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View Diary: FLORIDA: Today, Gov. Ensured MILLIONS of Dems Won't Vote! Where's the outrage? (361 comments)

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  •  NAACP Lawsuit Settlement in 2002: Leverage? (1+ / 0-)
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    I would think this also violates the court settlement the NAACP made with the state following the 2000 election illegal voter supression tactics and see this CBS story regarding the settlement of the lawsuit. Greg Palast, who did much of the investigative journalism work to unravel how Jeb Bush stole the Presidential election for his brother, also followed up on this in a 2002 article in Salon.

    I've left a message for the national legal department of the NAACP asking if they'll be able to use the leverage from the 2002 lawsuit to block this law.

    I was concerned at the time of the 2002 settlement, because it failed to hold those who ran the Jeb Bush voter-suppression operation criminally liable for violating the Voter Rights Act (there is a criminal provision of the law but it has almost never been used).

    It's important to quickly summarize the voting rights violations at the heart of the 2000 Florida Presidential election: the Jeb Bush administration violated the Voting Rights Act by asking the database company (DBT, later ChoicePoint) to scrub from the rolls people who they knew had the legal right to vote, even after the database company warned them more than once of this problem. Voter suppression wasn't a bug, it was the desired feature that Florida was paying the database company to supply.

    As wikipedia summarizes,

    At first, Florida specified only exact matches on names, birthdates and genders to identify voters as felons. However, state records reveal a memo dated March 1999 from Emmett "Bucky" Mitchell, a lawyer for the state elections office who was supervising the felon purge, asking DBT to loosen its criteria for acceptable matches. When DBT representatives warned Mitchell that this would yield a large proportion of false positives (mismatches), Mitchell's reply was that it would be up to each county elections supervisor to deal with the problem.[4]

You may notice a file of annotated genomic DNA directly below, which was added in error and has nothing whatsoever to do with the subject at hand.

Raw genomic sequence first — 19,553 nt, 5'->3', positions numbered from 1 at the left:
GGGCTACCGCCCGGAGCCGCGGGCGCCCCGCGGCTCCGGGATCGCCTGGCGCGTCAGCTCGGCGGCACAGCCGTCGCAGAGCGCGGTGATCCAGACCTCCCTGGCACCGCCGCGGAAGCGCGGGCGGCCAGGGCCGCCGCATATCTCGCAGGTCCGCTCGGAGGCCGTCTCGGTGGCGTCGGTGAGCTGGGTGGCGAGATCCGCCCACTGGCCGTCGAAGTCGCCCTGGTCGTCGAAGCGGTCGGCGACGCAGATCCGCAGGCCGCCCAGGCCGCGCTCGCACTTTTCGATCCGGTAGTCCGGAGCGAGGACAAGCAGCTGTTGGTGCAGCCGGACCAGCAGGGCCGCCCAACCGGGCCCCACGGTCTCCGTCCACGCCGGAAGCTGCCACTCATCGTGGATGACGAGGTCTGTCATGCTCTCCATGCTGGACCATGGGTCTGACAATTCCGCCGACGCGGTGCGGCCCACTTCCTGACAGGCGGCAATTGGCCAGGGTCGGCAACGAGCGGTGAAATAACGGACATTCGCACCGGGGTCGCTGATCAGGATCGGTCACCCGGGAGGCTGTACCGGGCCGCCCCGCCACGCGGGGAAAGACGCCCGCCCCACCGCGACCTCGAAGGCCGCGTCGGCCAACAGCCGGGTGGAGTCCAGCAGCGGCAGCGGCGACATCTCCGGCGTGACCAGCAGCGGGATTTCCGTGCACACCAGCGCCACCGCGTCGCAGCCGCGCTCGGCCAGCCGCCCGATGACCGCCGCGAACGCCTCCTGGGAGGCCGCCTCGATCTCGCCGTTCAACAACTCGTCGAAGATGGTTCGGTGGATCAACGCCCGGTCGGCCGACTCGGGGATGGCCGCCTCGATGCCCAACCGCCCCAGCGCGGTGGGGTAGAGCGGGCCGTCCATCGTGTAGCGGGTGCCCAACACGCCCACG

In February 2000, in a phone conversation with the BBC's London studios, ChoicePoint vice-president James Lee said that the state "wanted there to be more names than were actually verified as being a convicted felon".[5][6]

    On 17 April, 2001, James Lee testified, before the McKinney panel, that the state had given DBT the directive to add to the purge list people who matched at least 90% of a last name. DBT objected, knowing that this would produce a huge number of false positives (non-felons).[7]
    Lee went on saying that the state then ordered DBT to shift to an even lower threshold of 80% match, allowing also names to be reversed (thus a person named Thomas Clarence could be taken to be the same as Clarence Thomas). Besides this, middle initials were skipped, Jr. and Sr. suffixes dropped, and some nicknames and aliases were added to puff up the list.
    "DBT told state officials", testified Lee, "that the rules for creating the [purge] list would mean a significant number of people who were not deceased, not registered in more than one county, or not a felon, would be included on the list. DBT made suggestions to reduce the numbers of eligible voters included on the list". According to Lee, to this suggestion the state told the company, "Forget about it".

    When I talked to civil rights attorneys for a possible article about the possibilities of criminal sanctions in 2002 and the possible drawbacks of the settlement, they said the NAACP settlement was for the best, because it would at least prevent future voter suppression tactics. Is there potential for using this settlement now?

    P.S. I did call the DoJ (202) 307-2767 and left a message.

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